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We follow the National Curriculum for geography at Seven Sisters which states that, a high-quality geography education should inspire in pupils a curiosity and fascination about the world and its people that will remain with them for the rest of their lives. Teaching should equip pupils with knowledge about diverse places, people, resources and natural and human environments, together with a deep understanding of the Earth’s key physical and human processes.



Understanding the world involves guiding children to make sense of their physical world and their community through opportunities to explore, observe and find out about people, places, technology and the environment. Children will broaden their geographical vocabulary by talking about their local area and going on field trips to local parks and amenities. Children will talk about weather and seasons and discuss their home countries and places they have visited.


In Key Stage 1

Pupils should develop knowledge about the world, the United Kingdom and their locality. They should understand basic subject-specific vocabulary relating to human and physical geography and begin to use geographical skills, including first-hand observation, to enhance their locational awareness. Pupils are taught to name and locate the world’s seven continents and five oceans and to name, locate and identify characteristics of the four countries and capital cities of the United Kingdom and its surrounding seas. Children look at the geographical differences between the UK and a region in Europe. Children also study climates around the globe and are exposed to a large range of geographical vocabulary required to understand the world around them. Throughout their curriculum, they familiarise themselves with a variety of maps and atlases.


In Key Stage 2

Pupils will build on their knowledge and understanding beyond the local area to include the United Kingdom and Europe, North and South America. This will include the location and characteristics of a range of the world’s most significant human and physical features. They should develop their use of geographical knowledge, understanding and skills to enhance their locational and place knowledge. They will study physical and human geography in more detail. Map work will again be central to their locational knowledge and they will use fieldwork to observe, measure, record and present the human and physical features in the local area using a range of methods, including sketch maps, plans and graphs, and digital technologies.


Thanks to our partners at HEP, we are able to provide a Key Stage 2 Geography curriculum that is ambitiously broad in scope, meticulous in rigour, highly coherent and very carefully sequenced. The substantive content is taught with ‘high-leverage’ activities, so that pupils think hard about the substance itself, so that they assimilate and retain material efficiently and so that they gain confidence from their fluency in foundational concepts, terms and reference points. In this way vocabulary will become extremely secure, with the range of vocabulary that pupils recognise growing all the time and creating resonance as pupils’ encounter it again and again, both consolidating that vocabulary and freeing up memory space for pupils to make sense of new material. We want our students to understand what the job of a geographer is and to think like geographers. Therefore, in studying geography as a discipline our pupils will:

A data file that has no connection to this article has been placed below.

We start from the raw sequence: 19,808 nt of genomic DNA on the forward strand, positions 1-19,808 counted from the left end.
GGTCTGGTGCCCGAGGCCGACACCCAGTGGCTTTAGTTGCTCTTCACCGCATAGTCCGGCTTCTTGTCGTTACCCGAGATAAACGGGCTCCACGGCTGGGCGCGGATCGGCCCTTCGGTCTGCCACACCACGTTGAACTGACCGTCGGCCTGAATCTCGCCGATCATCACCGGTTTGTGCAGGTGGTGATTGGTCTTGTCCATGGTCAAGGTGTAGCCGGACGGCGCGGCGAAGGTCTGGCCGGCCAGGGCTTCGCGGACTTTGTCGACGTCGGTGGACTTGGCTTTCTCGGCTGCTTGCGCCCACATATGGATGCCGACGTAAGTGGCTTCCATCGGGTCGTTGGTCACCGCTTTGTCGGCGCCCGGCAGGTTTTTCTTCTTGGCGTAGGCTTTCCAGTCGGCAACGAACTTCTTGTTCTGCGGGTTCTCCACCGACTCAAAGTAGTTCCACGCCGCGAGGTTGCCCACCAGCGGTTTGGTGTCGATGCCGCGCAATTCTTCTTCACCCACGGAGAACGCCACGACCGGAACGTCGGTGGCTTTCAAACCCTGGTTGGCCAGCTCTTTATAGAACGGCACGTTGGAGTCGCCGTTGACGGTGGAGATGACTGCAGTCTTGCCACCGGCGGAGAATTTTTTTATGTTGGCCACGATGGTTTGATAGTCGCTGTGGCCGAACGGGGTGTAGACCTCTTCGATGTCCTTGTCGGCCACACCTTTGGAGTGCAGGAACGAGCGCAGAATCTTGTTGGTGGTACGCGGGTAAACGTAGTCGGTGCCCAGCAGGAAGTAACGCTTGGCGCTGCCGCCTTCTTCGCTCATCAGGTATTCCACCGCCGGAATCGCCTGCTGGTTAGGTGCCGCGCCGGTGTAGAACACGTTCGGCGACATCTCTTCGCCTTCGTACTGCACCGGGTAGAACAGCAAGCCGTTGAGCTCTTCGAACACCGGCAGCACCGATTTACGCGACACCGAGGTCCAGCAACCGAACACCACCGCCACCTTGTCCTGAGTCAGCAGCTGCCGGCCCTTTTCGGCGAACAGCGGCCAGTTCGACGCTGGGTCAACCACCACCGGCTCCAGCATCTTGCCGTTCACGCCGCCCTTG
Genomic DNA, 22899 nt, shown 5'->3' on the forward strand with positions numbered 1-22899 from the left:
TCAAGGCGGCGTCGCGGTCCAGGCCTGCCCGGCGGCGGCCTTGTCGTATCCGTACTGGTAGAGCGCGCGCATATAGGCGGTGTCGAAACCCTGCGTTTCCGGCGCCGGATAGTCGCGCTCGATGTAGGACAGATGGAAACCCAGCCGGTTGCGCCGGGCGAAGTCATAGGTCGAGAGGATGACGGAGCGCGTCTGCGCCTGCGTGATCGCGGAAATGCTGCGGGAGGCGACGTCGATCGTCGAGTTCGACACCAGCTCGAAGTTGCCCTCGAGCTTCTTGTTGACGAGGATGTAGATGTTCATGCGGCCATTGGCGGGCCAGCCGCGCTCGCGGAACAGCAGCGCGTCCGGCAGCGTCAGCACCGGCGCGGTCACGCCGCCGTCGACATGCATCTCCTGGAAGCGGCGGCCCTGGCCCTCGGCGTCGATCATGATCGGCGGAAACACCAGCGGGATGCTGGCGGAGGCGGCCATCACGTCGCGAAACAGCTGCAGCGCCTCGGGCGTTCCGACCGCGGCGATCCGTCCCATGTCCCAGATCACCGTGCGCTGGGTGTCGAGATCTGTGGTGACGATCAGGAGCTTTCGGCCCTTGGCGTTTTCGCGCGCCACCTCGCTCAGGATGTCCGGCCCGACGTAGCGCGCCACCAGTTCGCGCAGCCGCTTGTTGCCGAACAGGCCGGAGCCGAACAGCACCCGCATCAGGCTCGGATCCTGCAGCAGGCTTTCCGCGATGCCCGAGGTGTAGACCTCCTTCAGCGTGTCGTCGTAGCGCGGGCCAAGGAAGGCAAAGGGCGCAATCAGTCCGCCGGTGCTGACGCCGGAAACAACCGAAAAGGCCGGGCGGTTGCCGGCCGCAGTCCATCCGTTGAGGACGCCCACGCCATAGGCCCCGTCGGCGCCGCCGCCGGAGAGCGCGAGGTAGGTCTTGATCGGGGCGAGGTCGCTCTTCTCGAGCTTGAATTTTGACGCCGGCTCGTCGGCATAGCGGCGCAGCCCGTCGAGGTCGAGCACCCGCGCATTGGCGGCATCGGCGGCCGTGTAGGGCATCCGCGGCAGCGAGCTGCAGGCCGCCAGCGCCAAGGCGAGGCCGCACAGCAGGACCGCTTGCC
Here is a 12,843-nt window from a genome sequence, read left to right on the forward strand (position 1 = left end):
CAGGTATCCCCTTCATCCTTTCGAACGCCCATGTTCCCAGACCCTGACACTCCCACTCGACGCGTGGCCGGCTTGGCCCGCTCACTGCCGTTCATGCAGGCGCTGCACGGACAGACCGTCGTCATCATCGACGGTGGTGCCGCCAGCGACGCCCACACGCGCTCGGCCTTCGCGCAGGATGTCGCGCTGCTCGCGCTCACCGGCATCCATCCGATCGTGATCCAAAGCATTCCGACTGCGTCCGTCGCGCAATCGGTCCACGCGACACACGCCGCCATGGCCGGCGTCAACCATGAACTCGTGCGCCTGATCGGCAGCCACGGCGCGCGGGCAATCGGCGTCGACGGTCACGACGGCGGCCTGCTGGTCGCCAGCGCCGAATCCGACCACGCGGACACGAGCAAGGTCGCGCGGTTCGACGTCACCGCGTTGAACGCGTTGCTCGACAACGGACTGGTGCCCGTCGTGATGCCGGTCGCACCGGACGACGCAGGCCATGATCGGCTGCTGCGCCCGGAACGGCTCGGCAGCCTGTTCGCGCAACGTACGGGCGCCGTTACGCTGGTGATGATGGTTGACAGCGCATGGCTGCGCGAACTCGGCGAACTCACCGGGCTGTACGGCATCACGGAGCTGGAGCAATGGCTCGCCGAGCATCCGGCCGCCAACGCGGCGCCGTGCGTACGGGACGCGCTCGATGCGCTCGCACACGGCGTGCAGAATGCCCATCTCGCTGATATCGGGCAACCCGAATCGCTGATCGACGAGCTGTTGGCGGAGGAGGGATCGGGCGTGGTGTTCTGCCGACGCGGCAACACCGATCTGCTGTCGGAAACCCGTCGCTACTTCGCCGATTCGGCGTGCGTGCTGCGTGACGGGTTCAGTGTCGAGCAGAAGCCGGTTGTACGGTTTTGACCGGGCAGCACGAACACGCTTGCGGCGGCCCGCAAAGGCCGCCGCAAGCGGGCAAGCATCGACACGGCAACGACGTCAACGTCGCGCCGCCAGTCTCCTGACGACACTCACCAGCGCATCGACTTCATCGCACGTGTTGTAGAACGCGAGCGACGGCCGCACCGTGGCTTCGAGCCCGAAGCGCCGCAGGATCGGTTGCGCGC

• collect, analyse and communicate with a range of data gathered through experiences of fieldwork that deepen their understanding of geographical processes
  • interpret a range of sources of geographical information, including maps, diagrams, globes, aerial photographs and geographical information systems
  • communicate geographical information in a variety of ways, including through maps, numerical and quantitative skills and writing at length
  • and use them to make connections, draw contrasts, analyse trends, frame historically-valid questions and create their own structured accounts, including written narratives and analyses.


Each unit of work builds on from the last and they result in the constant practice of various skills specific to the subject of Geography. The vocabulary is the core and children acquire powerful knowledge which enables them to become more knowledgeable more quickly.


To read more about our exciting HEP primary curriculum and the rationale behind it, please click here.